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Beer-Wine-Drug Combo Nixed
by Ron Davis

Proximity to schools has thwarted plans to add a beer-and-wine retailer to the offerings of a Massachusetts shopping center.

The shopping center, located in the state’s southeastern town of Carver, is owned by the operators of a pharmacy that occupies a large part of the facility. And when a vacancy occurred in the space next to the pharmacy, the center’s owners decided to open the beer-and-wine store there. The objective, the pharmacy owners said, was to connect the beer-and-wine store to the pharmacy so customers would have a “one-stop shopping center.”

Those plans didn’t sit well with Carver town officials, however. They opposed such a store as having a potentially “detrimental impact” on the local community. They pointed out that schools and a day-care center are in the vicinity of the shopping center. And they said they feared the children who attend them will be endangered by increased traffic generated by the beer-and-wine store.

In fact, the pharmacy sells items of interest to children. And a highway that lacks traffic lights or crosswalks separates the schools and the shopping center. But the Zoning Board of Appeals of Carver noted that several full-service package stores already are located on that highway. And Board members dismissed any possible benefits of the proposed beer-and-wine store at the shopping center. So they rejected the zoning-change application.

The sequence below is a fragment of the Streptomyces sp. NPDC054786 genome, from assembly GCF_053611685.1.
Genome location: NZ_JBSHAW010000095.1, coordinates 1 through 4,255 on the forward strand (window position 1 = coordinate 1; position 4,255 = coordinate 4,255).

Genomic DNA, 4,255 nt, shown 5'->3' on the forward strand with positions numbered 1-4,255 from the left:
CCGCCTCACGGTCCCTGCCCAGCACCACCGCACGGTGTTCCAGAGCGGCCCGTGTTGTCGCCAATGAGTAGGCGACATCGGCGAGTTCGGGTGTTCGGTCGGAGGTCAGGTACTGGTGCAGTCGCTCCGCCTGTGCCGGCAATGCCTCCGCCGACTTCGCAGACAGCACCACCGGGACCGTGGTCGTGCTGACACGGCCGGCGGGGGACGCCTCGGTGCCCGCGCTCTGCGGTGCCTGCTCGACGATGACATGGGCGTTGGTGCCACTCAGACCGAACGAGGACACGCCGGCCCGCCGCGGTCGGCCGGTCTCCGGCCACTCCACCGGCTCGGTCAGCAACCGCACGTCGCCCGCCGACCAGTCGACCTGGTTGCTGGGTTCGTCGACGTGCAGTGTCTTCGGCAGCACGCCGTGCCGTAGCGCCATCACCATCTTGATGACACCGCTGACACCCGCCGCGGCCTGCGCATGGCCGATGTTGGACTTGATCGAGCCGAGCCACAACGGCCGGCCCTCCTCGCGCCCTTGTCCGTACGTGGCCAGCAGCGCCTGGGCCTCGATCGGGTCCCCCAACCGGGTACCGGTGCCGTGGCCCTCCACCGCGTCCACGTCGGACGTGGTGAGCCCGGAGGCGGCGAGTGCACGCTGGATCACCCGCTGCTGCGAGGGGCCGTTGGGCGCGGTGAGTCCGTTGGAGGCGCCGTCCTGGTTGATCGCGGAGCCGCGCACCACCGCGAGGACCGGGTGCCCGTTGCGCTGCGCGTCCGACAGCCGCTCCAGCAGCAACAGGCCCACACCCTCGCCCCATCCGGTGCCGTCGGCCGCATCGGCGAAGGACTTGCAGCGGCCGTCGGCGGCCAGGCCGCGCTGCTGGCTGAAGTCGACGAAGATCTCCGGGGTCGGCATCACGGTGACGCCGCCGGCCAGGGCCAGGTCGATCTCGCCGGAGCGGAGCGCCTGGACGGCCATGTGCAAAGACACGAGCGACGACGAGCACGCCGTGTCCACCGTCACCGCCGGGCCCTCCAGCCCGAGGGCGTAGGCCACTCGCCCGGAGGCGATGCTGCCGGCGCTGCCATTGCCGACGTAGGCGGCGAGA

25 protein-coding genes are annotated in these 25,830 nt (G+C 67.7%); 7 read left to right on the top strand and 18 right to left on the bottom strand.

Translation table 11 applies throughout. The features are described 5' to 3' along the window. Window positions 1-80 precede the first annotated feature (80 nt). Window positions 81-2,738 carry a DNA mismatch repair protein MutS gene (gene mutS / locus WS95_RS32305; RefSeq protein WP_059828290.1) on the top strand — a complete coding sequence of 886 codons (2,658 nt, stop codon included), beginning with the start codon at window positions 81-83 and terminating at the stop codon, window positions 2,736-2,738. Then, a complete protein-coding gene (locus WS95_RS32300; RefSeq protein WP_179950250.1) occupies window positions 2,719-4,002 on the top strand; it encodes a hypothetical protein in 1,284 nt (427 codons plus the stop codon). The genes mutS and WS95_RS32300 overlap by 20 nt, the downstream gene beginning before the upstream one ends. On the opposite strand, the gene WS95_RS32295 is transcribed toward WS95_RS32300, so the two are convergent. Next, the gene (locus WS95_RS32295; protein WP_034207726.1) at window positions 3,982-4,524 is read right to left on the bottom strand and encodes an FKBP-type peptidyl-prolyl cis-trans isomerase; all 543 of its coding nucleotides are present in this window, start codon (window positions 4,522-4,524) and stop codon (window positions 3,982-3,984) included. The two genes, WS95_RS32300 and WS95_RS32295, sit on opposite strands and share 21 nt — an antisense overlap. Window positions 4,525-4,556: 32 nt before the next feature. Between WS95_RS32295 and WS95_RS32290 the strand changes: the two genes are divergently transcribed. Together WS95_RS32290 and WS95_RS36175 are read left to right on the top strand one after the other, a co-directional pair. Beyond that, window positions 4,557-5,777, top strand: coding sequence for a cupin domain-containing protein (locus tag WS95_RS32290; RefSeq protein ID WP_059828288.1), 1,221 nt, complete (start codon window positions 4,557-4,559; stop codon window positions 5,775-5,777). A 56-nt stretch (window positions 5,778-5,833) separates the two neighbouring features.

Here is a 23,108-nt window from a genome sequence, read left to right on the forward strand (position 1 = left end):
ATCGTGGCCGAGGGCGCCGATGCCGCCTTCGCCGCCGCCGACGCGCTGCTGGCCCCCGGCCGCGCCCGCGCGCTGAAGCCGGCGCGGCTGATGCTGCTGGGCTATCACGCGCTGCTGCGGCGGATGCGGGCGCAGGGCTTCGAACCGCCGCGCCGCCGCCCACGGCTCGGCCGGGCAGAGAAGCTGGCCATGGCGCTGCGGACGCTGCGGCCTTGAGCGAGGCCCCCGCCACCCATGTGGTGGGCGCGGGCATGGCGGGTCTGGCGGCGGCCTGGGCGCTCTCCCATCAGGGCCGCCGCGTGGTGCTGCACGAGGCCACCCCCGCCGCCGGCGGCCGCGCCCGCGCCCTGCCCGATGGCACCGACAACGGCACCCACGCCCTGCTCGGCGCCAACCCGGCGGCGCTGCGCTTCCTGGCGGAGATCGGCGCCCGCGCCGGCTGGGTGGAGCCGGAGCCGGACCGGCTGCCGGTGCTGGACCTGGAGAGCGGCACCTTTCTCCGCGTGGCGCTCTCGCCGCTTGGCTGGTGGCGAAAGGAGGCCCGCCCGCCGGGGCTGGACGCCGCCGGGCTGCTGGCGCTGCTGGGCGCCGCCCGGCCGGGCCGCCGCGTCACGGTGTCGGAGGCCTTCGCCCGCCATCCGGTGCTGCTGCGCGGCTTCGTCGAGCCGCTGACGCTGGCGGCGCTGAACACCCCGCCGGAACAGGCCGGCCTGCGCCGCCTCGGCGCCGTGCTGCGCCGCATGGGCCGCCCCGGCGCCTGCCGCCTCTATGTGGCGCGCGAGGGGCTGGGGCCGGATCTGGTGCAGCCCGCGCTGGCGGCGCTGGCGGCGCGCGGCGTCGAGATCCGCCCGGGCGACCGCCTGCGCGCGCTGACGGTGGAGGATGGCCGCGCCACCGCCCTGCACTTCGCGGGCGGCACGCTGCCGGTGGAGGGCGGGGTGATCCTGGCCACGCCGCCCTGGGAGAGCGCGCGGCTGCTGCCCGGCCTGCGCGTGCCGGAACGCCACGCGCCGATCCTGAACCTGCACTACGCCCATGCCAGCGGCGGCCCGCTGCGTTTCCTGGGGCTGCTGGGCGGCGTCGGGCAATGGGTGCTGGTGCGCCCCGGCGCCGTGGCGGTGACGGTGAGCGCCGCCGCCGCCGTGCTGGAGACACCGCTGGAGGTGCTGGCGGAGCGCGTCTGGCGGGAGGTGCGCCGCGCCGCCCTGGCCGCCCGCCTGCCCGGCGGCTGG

The shopping center’s owners asked the courts to overturn the Zoning Board decision. They explained that the beer-and-wine store would provide employment opportunities to the community and convenience to patrons of the pharmacy.

A Massachusetts court first ruled in favor of the center’s owner, concluding that the Board in its decision did not actually consider whether the plusses of the beer-and-wine store outweigh the minuses. Thus, the judge added, the board had based its decision on an “untenable ground.”

The Zoning Board appealed that decision. Meanwhile, the shopping center’s owners leased space in another part of the facility to a special-needs school. That action gave opponents of the beer-and-wine store the ammunition they needed for their resistance to the beer-and-wine store.

The Massachusetts court reversed itself and denied the granting of a permit to operate a beer-and-wine store at the shopping center. The center’s owner appealed.

A Massachusetts appellate court upheld the decision of the lower court, explaining, “The Zoning Board reasonably foresaw the increased traffic as detrimental to the [school-age] population. It was rational for the Board to conclude that the detriment arising from the proximity to schools outweighed the potential benefits…. The [lower-court judge] was correct when he determined, in his second decision, that the Board’s ruling was entitled to deference.” (Sedell v. Zoning Board of Appeals of Carver, 74 Mass.App.Ct. 450)

Decision: July 2009
Published: July 2008



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